A question we quite often asked by our clients is why they may have more than one pension account. In this article I will explore some of the reasons why having multiple pension accounts should actually be the norm, rather than the exception for SMSF clients.
Timing is everything:
One important thing to understand with superannuation pensions is that once they are started, they cannot be added to. This means that once a pension is started and a new pension account is created, you cannot make additional contributions to that pension account to increase it’s balance. You can however continue to make contributions to the SMSF, however these contributed amounts will sit in a separate accumulation or contribution account. Please note that this ‘separate account’ is not necessarily another bank account, but it is recorded as a different account on paper and forms part of your total member balance within the fund.
This most commonly occurs when you are undertaking what is known as a transition to retirement strategy (see below):
Transition to retirement strategies:
A transition to retirement strategy is where a person over the age of 55 has simultaneously commenced a pension from their superannuation fund, while still making contributions into an accumulation account. The thinking behind this strategy is that the additional employer or self-employed tax deductible concessional contributions are only taxed at 15%, rather than the individuals marginal tax rate – creating an overall tax saving.
Other advantages include the application of a 15% tax offset on ‘taxable’ amounts withdrawn as pension payments (where the person is under age 60) and also the fact that a tax exemption applies on any income or capital gains within the superannuation fund for assets that are used to support the pension payments. Where a person is over age 60 the impact is even greater as any pension amounts taken are not reported as taxable income.
This strategy unfortunately has lost some appeal for the current 2013 tax year due to the significant reduction in the concessional (tax deductible) contribution cap to $25,000 for all persons regardless of age and super balance.
So – what happens when you have started drawing a pension and then make additional contributions to your SMSF?
All contributions that you make will always go into your accumulation account within the SMSF. From there you can make a decision on whether on not to start a pension with the amounts contributed. For example, if the amount was a large non-concessional (personal) contribution from the sale of a property or an inheritance, it would make sense to commence a new pension with that amount immediately once the contribution has been made. This would ensure any income and capital gains within the fund relating to that pension would be tax free.
By contrast, if the contributions where received as small amounts throughout the year, for example from an employer or business, then it would make sense to wait until the start of the next financial to commence a new pension with the total of the contributed amounts and any associated income that is allocated.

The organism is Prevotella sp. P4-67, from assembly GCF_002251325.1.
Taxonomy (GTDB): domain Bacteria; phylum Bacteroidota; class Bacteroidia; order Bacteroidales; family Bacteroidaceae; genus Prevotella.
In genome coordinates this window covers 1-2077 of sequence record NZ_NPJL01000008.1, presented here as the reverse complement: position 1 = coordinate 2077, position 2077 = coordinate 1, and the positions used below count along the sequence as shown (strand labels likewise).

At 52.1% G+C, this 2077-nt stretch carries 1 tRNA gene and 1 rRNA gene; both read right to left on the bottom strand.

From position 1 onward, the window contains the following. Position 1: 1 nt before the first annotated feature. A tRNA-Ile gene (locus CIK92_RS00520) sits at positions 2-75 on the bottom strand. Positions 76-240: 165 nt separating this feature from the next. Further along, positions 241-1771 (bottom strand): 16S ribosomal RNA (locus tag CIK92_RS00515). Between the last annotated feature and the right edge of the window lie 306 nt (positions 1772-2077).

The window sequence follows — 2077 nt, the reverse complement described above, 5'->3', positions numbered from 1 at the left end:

***TIP*** When making contributions to your SMSF where you plan to use the amounts to start a new pension, it is suggested that wherever possible make single, large deposits or transfers all on the same day rather than over a number of days. The reason for this will be explained below.
Taking pension payments:
For a pension to be considered a pension, and for the SMSF to maintain the tax exemption that applies to the income and capital gains supporting the pension, the member must take at least one payment between the commencement date of the pension (if the pension started during the year) or the start of the financial year and 30 June (the end of the financial year). The amounts taken must also above the calculated minimum and below the maximum (where a maximum is applicable).
The only exception to this is when a pension is commenced in the month of June. When this occurs no pension is required to taken before 30 June.
Timing of when the pension payments are taken is extremely important to ensure that the pension minimum is met for the particular financial year. This can be illustrated with an example:
- We have John who is 62 and drawing a pension from his SMSF. John is the only member of his SMSF and 100% of his member balance is an account based pension. His minimum pension for the 2013 year is $12,000.
- John receives an inheritance and decides to make a non-concessional contribution to his fund of $300,000 on the 19th of November 2012
- John immediately commences a pension with the $300,000, and the additional amount that MUST be paid from that pension is calculated as follows:
This means that John needs to draw a total of $17,520 for the 2013 financial year to ensure he meets the minimum draw down requirements ($12,000 + $5,520).
Timing is everything in this example. In addition to having to draw out $17,520 in total during the 2013 financial year, at least $5,520 must be paid out to John between 19 November 2012 and 30 June 2013.
***TIP*** When you make large contributions to your SMSF during the year and are going to start a new pension, contact us to determine your minimum pension requirements so you can plan in advance how much you need to take and when you have to take it.
Separation of taxable and tax free components